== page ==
The shadowy revolutionary organization that went underground after that deadly townhouse explosion in Greenwich Village has just issued a “Declaration of a State of War” on Richard Nixon: This is the first communication from the Weatherman Underground. All over the world, people fighting Amerikan imperialism look to Amerika’s youth to use our strategic position behind enemy lines to join forces in the destruction of the empire… We’ve known that our job is to lead white kids into armed revolution… Revolutionary violence is the only way… Guns and grass are united in the youth underground. Freaks are revolutionaries and revolutionaries are freaks… Within the next 14 days we will attack a symbol or institution of Amerikan injustice. This Sunday, there are also news reports that in Ames, Iowa, the FBI has been called in to help figure out who detonated a massive dynamite bomb inside city hall that injured nine people and blew up portions of the adjacent police headquarters.


More bombs are erupting across the country, from New York to Chicago to Oakland. The Weathermen, the tight-knit clique of former campus leaders who have gone underground as guerrilla revolutionaries, are careening toward notoriety. They’ve taken their name from Bob Dylan’s “Subterranean Homesick Blues”—“you don’t need a weatherman to know which way the wind blows”—and are led by Bernardine Dohrn and Bill Ayers. Dohrn is a twenty-eight-year-old with a law degree from the University of Chicago. Raised in an upper-middle-class Milwaukee suburb, she was a dance student and high school cheerleader before turning to revolutionary terrorism. Her coleader, Ayers, is the twenty-five-year-old son of the president of Commonwealth Edison in Chicago. When people call him a rich radical, Ayers bristles: “Kill all the rich people. Break up their cars and apartments. Bring the revolution home, kill your parents, that’s where it’s really at.”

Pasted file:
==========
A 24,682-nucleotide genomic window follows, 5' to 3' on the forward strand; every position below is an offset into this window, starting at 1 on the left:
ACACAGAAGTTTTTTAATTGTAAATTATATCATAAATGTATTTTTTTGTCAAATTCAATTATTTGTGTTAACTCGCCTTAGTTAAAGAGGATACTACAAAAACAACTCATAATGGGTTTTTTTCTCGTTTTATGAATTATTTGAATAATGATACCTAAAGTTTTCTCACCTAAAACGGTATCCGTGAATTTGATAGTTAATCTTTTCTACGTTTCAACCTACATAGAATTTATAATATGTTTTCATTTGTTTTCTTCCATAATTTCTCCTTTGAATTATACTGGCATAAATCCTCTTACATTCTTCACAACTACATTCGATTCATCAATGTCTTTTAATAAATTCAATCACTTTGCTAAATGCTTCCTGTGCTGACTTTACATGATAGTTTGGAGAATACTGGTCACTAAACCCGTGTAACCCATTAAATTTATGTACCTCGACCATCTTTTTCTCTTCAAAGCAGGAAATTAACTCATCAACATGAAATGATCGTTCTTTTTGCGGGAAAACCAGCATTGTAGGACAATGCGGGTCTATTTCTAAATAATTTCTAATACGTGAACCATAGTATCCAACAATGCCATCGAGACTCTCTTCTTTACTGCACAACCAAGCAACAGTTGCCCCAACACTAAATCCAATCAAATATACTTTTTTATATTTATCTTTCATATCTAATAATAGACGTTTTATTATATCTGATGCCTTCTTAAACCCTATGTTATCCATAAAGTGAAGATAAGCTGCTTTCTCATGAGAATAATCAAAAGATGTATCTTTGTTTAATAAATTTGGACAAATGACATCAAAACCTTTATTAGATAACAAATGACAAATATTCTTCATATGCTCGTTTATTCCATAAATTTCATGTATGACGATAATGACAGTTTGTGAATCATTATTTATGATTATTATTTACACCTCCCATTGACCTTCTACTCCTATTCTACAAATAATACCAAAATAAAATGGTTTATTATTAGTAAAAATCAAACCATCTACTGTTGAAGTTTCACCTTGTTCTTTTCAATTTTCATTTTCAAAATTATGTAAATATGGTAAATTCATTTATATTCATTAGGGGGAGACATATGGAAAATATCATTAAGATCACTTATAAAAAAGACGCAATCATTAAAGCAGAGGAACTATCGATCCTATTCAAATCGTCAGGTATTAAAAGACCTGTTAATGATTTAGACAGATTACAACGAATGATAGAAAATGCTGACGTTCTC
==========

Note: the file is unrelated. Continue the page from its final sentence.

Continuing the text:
On July 26, an explosion blows apart a sculpture of a Nike Ajax missile housed inside the Presidio, the iconic army base in San Francisco. The Weathermen issue a new communiqué: “Today we attack with rocks, riots and bombs the greatest killer pig ever known to man—Amerikan imperialism.” They sneer at Nixon’s blustery attorney general, John Mitchell, who has been targeting them: “To General Mitchell we say: Don’t look for us, Dog; we’ll find you first.” A few hours later, at 3:30 a.m., a pipe bomb explodes in the front lobby of the Bank of America in the heart of Wall Street. Chunks of marble and glass from the doors rocket into the street. Twenty minutes after the bomb goes off, the New York Daily News receives a phone call: “This is a Weatherman. Listen close. I’ll only say it once. We have just bombed the Bank of America… Tell John Mitchell that no matter what he does, we cannot be stopped.”

I won’t go to deep into the innards of the book as that would be spoiling it all, but there’s also a lovely interview with the authors of this book as held by a representative of The New York Public Library:

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All in all, this is a wild ride through corruption, international getaways, Nixon, The Black Panthers, international terrorism, war, psychedelics, philosophy, adventure, love, and life in total. Firmly recommended.